Observation (Results) of Benedict’s Test

Benedict’s Test- Objectives, Principle, Procedure, Results

Last Updated on April 21, 2020 by Sagar Aryal

There are generally two types of sugar namely reducing and non-reducing sugar based on their reducing property. All the monosaccharides are reducing sugars as they have free anomeric carbon in their structure (free aldehyde group or a free ketone group) that can reduce cupric salt. However, in the disaccharides, the monosaccharide unit is linked together by glycosidic linkage formed between OH hydroxyl group of one and anomeric carbon of others. Some disaccharides cannot reduce cupric salt due to no availability of free anomeric carbon in their structure and hence they are termed as non-reducing sugars.  Monosaccharides can be detected based on their oxidation in alkaline solution by Cu⁺⁺ or Ag⁺⁺ or ferricyanide, the mild oxidizing agent. The reducing property can be determined and demonstrated using Benedict’s solution.

Objectives of Benedict’s Test

  • To determine the presence or absence of reducing sugar in the solution.
  • To determine the glucose concentration in the solution quantitatively.

Principle of Benedict’s Test

Benedict’s test is performed by heating the reducing sugar solution with Benedict‘s reagent. The presence of the alkaline sodium carbonate converts the sugar into a strong reducing agent called enediols.  During the reaction, enediols decrease the cupric particles (Cu2+)  present in Benedict’s reagent to cuprous particles (Cu+) which appear as red copper oxide (Cu2O) which is insoluble in water. When Benedict’s reagent solution and reducing sugars are heated together, the solution changes its color to orange-red/ brick red precipitate. The red-colored cuprous oxide is insoluble in water and hence, separate out from the solution. When the concentration of the reducing sugar is high in the solution, then the color becomes more intense (reddish) and the volume of the precipitate increases in the test tube making it clearly visible.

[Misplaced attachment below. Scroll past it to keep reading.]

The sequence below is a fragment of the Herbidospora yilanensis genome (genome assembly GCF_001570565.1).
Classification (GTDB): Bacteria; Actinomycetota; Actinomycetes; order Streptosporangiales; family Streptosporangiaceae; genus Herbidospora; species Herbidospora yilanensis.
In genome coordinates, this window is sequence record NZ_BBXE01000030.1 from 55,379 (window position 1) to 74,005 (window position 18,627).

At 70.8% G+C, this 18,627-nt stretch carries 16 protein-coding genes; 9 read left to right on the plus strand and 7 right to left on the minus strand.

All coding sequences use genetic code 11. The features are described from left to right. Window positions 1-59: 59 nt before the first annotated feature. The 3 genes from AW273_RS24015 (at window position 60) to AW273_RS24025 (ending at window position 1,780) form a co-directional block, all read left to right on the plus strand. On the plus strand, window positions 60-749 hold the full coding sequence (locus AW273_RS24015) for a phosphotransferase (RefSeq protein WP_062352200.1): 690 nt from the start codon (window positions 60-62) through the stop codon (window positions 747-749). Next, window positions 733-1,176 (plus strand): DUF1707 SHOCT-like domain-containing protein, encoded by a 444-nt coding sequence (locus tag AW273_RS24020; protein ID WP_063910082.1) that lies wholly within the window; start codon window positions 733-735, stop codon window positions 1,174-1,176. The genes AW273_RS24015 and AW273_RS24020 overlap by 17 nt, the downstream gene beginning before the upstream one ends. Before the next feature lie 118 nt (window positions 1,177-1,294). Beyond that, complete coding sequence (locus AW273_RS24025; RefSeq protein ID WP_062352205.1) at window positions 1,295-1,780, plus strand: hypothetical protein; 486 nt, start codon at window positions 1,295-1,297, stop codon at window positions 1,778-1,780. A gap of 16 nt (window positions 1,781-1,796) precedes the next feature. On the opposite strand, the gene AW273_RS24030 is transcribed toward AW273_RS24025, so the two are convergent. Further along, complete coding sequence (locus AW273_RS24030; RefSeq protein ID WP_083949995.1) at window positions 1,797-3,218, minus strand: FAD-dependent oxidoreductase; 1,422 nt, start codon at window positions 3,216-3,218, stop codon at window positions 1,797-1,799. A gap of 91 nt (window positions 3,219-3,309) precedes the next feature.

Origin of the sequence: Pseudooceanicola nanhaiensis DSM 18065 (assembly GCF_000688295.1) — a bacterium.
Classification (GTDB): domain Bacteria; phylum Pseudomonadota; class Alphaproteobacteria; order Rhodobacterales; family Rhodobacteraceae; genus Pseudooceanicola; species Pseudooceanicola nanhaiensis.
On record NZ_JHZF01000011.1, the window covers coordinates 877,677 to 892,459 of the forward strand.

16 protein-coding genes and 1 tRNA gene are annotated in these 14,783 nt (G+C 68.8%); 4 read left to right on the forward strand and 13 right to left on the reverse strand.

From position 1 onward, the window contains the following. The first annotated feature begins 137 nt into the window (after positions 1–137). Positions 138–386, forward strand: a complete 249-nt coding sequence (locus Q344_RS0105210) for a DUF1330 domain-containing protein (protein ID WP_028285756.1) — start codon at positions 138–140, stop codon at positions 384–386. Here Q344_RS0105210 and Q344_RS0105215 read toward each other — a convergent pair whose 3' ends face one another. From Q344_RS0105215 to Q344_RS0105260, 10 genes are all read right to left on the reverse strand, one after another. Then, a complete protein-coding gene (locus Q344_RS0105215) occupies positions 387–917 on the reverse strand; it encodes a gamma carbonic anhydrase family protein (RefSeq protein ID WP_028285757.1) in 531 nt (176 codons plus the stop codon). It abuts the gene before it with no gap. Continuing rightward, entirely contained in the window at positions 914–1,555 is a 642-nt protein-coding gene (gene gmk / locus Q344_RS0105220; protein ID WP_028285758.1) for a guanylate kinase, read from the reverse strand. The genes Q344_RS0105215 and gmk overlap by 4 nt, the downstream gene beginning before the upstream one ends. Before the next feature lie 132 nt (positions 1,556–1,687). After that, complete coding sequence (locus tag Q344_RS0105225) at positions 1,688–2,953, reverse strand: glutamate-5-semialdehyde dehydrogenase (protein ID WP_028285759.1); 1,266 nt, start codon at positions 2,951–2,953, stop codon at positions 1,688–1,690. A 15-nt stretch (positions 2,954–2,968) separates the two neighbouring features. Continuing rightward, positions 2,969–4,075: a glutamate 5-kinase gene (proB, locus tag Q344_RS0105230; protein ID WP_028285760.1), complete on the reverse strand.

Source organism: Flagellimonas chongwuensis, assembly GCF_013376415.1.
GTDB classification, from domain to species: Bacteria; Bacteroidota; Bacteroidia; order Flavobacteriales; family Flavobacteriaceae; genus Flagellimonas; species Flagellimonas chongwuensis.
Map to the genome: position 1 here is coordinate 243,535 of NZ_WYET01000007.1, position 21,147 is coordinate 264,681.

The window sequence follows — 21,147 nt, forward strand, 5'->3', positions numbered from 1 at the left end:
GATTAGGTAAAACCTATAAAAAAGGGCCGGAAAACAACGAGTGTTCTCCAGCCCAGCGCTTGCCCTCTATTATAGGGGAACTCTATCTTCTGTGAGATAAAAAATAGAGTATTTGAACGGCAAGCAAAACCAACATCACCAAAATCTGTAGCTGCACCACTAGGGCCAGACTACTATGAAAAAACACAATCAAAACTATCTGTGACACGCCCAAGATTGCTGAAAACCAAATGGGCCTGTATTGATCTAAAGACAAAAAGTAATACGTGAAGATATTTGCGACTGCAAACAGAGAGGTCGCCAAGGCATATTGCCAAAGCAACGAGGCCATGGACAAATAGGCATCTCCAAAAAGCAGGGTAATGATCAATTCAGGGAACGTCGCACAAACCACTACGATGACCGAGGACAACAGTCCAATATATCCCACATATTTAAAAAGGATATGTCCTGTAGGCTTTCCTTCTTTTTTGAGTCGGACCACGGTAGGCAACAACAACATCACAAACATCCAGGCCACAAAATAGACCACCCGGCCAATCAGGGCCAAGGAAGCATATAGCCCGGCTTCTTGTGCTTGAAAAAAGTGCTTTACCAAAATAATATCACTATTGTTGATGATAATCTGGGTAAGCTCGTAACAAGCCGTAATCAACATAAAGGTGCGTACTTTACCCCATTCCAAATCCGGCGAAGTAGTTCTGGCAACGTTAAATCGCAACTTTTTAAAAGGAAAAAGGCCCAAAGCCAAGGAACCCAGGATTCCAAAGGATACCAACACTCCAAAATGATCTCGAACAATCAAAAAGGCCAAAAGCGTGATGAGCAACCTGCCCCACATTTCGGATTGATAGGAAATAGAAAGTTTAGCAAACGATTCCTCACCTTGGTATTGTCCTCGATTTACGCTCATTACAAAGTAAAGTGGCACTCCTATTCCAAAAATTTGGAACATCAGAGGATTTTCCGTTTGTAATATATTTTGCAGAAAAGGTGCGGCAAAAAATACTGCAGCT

Principle of Benedict’s Test

Figure: Principle of Benedict’s Test. Image Source: Chemistry Learner

Benedict’s solution is a deep-blue alkaline chemical reagent used to test for the presence of the aldehyde functional group -CHO which consists of copper sulfate pentahydrate (CuSO4. 5H2O), sodium carbonate (Na2CO3), sodium citrate (Na3C6H5O7) and distilled water. Sodium carbonate renders alkaline conditions which are required for the redox reaction, while sodium citrate is a complexing agent which complexes with the copper (II) ions to avoid degradation into copper (I) ions during storage.

The procedure of Benedict’s Test

  1. Pipette out 2 ml (10 drops) of Benedict’s reagent and placed it in the clean test tube
  2. Approximately 1 ml of sample (urine) is added to Benedict’s reagent.
  3. The test tube is placed over the boiling water bath for 3-5 minutes (can be heated directly over flame).
  4. Observe for color change in the solution of test tubes or precipitate formation.

Observation (Results) of Benedict’s Test

Observation (Results) of Benedict’s Test

Figure: Observation (Results) of Benedict’s Test. Image Source: Chemistry Learner

Appearance of solution The concentration of reducing sugar (g%) Interpretation
Brick red with heavy precipitate 2% or >2% A large amount of reducing sugar is present
Brownish orange with red precipitate 1.5% A moderate amount of reducing sugar is present
Yellow with precipitate 1% A small amount of reducing sugar is present
Greenish blue and cloudy 0.5% Traceable amount of reducing sugar is present
Greenish blue with yellow precipitate 0.25% Traceable amount of reducing sugar is present
Green with no precipitate 0.1% Traceable amount of reducing sugar is present
Blue color or cloudy Nil No reducing sugar is present


  1. Shrestha B (2002). Practical biochemistry and biotechnology. First edition. 99933-665-1-X 
  2. National Institutes of Health, Testing for Lipids, Proteins and Carbohydrates- Benedict’s solution.
  3. Fayetteville State University- Biological Molecules: Carbohydrates, Lipids, Proteins.
  4. Harper College- Benedict’s Test.
  5. Chemistry learner- Benedict’s Test.
  6. Northern Kentucky University- Benedict’s Reagent: A Test for Reducing Sugars.
  7. KNUST Open Educational Resources, Benedict’s Test – Qualitative Test in Carbohydrates.
  8. Amrita Virtual Lab Collaborative Platform- Qualitative Analysis of Carbohydrates.
  9. https://laboratoryinfo.com/benedicts-test-principle-reagent-preparation-procedure-interpretation/

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